Fig. 1086. The American name for the cultivated forms of Vigna catjang, Walp. (1839), and Vigna sinensis, Endl. (1848), two of the Leguminosae allied to Dolichos and Phaseolus; grown for forage, and the seeds used somewhat for human food. From Phaseolus (the common bean) Vigna differs in not having a spiral keel, and from Dolichos in its lateral introrse stigma which lies opposite to a recurved protruding terminal style beak. In other than American literature, the cowpea is known as China bean and black-eyed bean. Botanically it is a bean rather than a pea. The cowpea is a rambling tender annual, native to India and Persia. Its cultivation also extended to China at a very early date. In this country it is extensively grown in the southern states, as a hay crop for stock and as a dry shell bean for human consumption. It is also invaluable as a green-manure crop (see Cover-crops). Including both the true cowpeas (Vigna sinensis) and the catjangs (V. catjang), Piper lists 270 varieties. As a class the catjangs may be distinguished from the true cowpeas by the smaller size of the seeds and pods and by the latter remaining upright throughout their growth period, never becoming strictly pendulous even after ripening.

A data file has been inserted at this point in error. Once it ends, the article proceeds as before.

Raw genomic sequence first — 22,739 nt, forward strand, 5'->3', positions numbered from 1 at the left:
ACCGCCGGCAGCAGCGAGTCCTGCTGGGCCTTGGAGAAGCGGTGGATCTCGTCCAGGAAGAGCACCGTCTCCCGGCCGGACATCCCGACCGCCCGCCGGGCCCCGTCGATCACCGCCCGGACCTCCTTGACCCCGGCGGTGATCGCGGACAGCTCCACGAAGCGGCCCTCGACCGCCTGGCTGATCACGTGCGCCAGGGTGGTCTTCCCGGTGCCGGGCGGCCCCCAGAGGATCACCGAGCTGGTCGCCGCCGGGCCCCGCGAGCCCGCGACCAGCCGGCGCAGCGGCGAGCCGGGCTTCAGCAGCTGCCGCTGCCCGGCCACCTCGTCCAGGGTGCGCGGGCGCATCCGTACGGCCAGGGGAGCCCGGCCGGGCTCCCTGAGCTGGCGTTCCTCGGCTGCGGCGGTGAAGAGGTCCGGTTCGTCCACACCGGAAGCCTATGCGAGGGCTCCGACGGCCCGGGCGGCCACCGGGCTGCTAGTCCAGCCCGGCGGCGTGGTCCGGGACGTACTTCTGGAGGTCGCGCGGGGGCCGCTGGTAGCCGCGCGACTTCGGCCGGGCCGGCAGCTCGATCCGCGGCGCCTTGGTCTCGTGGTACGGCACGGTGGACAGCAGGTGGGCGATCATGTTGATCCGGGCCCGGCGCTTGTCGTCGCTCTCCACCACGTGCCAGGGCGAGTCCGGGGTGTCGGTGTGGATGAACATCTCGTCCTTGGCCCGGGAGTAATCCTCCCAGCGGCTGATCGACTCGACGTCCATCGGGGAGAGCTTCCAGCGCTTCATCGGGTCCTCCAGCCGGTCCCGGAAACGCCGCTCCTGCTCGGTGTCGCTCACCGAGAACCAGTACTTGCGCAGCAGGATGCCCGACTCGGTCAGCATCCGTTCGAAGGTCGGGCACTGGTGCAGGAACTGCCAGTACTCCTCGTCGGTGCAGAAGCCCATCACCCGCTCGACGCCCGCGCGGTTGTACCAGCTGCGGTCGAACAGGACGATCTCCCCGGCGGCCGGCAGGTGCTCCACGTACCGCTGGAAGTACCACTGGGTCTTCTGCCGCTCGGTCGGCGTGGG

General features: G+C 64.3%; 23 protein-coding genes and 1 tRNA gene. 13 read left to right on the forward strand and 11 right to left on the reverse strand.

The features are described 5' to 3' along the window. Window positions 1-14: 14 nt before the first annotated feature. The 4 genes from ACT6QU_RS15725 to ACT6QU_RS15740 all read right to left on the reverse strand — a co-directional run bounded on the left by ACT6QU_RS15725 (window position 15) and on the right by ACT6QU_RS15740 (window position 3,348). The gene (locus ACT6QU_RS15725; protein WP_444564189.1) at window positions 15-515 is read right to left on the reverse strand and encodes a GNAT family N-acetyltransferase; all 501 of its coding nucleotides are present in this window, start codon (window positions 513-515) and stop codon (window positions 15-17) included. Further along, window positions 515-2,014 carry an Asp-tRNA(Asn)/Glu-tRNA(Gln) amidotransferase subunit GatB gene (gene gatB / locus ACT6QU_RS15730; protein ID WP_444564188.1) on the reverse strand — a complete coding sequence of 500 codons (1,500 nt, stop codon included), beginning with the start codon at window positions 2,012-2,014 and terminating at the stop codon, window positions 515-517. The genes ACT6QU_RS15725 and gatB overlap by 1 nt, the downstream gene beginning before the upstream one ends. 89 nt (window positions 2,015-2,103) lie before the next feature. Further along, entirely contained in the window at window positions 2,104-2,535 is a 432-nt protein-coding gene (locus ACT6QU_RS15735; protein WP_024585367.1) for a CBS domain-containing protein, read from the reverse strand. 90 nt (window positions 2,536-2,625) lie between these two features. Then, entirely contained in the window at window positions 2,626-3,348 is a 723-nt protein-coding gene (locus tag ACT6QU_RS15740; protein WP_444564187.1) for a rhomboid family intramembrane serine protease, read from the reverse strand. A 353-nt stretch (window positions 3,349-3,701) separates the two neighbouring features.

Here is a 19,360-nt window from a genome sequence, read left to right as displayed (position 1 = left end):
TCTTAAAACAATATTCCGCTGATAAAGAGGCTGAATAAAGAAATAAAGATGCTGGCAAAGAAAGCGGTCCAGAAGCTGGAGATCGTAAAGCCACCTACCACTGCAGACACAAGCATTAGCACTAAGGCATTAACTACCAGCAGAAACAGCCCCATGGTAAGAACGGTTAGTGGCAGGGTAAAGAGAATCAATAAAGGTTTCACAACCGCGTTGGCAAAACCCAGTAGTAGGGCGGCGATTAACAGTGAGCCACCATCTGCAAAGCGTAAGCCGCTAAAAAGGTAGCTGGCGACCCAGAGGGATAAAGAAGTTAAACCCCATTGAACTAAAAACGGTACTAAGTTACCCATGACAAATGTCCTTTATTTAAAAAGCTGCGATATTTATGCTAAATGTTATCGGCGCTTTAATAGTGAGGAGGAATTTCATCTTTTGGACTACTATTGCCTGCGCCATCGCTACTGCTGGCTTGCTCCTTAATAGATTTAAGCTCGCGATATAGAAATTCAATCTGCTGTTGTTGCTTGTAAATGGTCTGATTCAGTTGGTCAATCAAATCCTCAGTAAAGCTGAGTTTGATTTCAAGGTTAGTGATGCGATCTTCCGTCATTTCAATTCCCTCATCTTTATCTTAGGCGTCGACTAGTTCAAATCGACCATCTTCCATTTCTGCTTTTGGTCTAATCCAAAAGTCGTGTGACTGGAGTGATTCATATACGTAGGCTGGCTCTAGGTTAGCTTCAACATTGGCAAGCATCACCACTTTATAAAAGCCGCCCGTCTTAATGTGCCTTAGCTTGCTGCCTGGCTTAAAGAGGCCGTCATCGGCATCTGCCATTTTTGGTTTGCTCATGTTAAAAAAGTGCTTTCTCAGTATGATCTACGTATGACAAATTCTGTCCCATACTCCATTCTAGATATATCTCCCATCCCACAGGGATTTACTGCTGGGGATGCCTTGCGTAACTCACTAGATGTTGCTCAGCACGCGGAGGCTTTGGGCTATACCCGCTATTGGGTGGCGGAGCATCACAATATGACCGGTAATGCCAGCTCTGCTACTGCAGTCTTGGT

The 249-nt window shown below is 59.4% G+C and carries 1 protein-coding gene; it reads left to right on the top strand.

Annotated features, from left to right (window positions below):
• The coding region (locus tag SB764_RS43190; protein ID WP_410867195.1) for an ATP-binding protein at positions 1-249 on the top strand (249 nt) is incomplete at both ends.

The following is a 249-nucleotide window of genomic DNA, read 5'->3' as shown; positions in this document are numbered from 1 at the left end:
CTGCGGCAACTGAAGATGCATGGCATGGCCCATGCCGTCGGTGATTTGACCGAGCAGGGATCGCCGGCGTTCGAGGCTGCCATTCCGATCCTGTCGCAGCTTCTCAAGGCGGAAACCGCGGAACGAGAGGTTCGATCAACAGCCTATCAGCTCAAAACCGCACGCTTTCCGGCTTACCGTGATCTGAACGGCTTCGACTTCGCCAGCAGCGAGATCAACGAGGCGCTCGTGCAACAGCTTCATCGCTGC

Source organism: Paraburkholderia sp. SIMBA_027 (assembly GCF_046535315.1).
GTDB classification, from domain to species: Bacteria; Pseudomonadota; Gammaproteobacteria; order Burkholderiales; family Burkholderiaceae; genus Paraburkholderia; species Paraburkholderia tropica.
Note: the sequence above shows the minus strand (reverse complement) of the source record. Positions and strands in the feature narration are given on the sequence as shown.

At the present time the true cow-peas are much more widely grown than the catjangs but the latter may yet come into more prominence on account of the resistance to the weevil of their small hard seeds. The cowpea is to the South what clover is to the North and alfalfa is to the West. It is sown broadcast after the manner of field peas. From three to five pecks of seed are used to the acre. See Cowpeas, Farmers' Bulletin No. 89, U. S. Dept. of Agric, by Jared G. Smith; Bulletin No. 102, pt. VI, and Bulletin No. 229 of the Bureau of Plant Industry, U. S. Dept. of Agric; Cyclo. Amer. Agric, Vol. II, p. 260. For a botanical discussion of the cowpea and its taxonomic relatives, see Vigna. Geo. F. Freeman.

Cowpea (X 1/4). Peas natural size.

Fig. 1086. Cowpea (X 1/4). Peas natural size.